After reviewing the full economics of the property transaction/renovation, including all of the costs, we made very little return on investment especially given the fact that my wife’s job was that of general contractor. If she had returned to work instead (not that I think she should have as she was also caring for a young child at the time), the return on investment, while having to pay a general contractor, would likely have gone well into the red – even with the wind at our back as was the case then. Had we waited to sell just a year or two longer, we would have been deep into negative territory.

I wish J.L. Collins had published his notorious post Why Your House is a Terrible Investment a decade earlier!

After renting for the first few years in Colorado, we ultimately purchased a house in 2011. It is less than half the size of the previous one we owned – this time it needed no renovation – but true to form it was another distressed property. At least we got that right! We did not view this purchase as an investment – rather more as an economical form of shelter.

The whole time period during the renovation (and coincidentally, the German car infatuation) brought with it brief times of enjoyment, but also significant periods of stress. All because of things! I am not a minimalist by nature, but it does have its attraction at times. However, I just read a post on Our Next Life entitled Defining Simple Living for Yourself. In it Tanja discusses Simpler Living versus Simple Living. That really hit a chord with me – I highly recommend reading it.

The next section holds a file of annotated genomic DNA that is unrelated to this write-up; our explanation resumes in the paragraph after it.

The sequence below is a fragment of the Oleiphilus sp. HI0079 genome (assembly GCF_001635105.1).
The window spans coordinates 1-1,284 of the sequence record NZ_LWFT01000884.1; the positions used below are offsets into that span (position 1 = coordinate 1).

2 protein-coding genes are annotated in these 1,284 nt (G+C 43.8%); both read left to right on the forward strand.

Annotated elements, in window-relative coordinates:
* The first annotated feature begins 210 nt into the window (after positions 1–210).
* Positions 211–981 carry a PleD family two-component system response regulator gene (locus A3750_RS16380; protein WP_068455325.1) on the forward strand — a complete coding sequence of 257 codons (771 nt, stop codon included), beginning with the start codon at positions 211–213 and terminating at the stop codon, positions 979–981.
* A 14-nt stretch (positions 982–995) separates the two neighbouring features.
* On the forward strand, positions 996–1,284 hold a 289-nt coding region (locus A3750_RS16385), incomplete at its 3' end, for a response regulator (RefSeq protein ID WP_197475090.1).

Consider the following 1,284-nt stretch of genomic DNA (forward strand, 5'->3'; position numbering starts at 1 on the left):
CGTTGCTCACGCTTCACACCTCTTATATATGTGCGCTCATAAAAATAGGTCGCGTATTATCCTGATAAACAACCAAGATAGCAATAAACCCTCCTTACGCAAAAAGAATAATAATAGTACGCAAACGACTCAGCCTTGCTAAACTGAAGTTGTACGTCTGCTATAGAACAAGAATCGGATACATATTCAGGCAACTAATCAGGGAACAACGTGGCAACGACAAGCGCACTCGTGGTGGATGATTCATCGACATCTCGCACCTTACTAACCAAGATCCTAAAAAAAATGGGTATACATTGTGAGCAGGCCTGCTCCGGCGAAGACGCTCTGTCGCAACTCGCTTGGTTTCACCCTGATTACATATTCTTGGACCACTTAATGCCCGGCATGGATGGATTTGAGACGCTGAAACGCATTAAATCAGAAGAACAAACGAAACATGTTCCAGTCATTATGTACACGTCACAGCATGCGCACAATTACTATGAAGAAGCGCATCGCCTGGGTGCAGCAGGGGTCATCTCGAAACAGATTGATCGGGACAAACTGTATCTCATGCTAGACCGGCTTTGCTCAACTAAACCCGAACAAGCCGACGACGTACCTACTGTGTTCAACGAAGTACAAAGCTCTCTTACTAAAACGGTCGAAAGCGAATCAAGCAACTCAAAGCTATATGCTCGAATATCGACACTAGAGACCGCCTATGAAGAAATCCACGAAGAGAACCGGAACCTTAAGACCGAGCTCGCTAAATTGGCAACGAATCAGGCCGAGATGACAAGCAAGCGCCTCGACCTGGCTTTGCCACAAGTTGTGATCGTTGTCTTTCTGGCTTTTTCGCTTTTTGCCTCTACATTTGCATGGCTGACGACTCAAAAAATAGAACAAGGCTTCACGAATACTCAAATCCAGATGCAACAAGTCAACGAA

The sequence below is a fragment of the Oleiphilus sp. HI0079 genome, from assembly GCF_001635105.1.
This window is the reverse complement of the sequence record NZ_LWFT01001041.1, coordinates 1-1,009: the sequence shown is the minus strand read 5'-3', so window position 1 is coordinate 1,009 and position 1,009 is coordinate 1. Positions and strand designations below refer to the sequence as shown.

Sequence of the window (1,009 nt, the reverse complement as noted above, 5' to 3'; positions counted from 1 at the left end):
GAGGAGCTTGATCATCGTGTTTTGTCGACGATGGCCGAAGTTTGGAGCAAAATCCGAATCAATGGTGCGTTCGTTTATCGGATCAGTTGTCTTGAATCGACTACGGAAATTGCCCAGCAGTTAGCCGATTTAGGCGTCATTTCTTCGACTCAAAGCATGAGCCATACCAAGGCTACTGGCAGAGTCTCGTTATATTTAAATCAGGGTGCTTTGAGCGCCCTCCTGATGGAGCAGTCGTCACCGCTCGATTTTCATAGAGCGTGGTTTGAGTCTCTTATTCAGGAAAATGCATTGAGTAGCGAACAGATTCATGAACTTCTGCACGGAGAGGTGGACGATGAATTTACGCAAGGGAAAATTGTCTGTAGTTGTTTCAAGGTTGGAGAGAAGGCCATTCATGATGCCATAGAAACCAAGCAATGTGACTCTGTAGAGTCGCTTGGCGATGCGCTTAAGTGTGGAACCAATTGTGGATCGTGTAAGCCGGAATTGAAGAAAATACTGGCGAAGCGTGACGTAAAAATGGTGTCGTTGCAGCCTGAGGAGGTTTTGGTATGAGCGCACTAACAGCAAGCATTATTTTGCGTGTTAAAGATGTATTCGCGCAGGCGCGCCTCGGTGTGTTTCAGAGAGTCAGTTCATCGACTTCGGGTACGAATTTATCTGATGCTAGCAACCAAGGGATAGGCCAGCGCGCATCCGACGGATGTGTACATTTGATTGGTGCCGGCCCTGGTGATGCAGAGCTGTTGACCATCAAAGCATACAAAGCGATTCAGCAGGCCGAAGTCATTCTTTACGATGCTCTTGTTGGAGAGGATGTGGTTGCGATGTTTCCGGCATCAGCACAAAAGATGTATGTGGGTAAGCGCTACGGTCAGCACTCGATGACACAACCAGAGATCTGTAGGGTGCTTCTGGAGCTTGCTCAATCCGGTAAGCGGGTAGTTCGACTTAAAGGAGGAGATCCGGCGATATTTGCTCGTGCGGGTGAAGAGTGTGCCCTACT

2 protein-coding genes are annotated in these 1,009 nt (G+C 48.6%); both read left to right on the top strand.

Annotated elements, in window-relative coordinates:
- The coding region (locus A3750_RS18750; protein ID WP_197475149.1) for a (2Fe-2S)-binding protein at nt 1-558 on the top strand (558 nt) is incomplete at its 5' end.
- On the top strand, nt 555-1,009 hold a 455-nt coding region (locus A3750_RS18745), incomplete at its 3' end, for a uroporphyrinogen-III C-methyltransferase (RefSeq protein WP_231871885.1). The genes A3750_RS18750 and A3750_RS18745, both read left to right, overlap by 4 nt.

Lessons Learned

All along, we thought that since we were meeting our planned savings percentages and recognizing that we were saving far more than most around us, we could actively spend the rest and all would be good – we would be happy. But money spent on additional things didn’t bring us increased happiness – in fact, it frequently was quite the opposite. Eventually we figured out the result of allowing our lifestyle to creep upward with increasing income levels had no correlation to our family’s happiness.

I think the one thing I would tell my younger self, if I could, would be this: as your income grows it is fine to spend a little more if it truly makes you happy, makes your life easier and allows you to pursue your passions, but seriously consider increasing your savings rate instead. Live on the same amount or just a little more than before, and you may truly find your happy place. (Oh and real estate may not be your best investment – or German cars for that matter.)

Fast forward to today, we live on quite a bit less than we ever have in the past and I would say we are the happiest we have been in our lifetimes. It’s not because we have drastically purged – far be it, we can (and will) do quite a bit more of that. We are happy because we value our time and experiences over the desire for more stuff. And, that Lifestyle Creep? He’s no longer welcome in our home.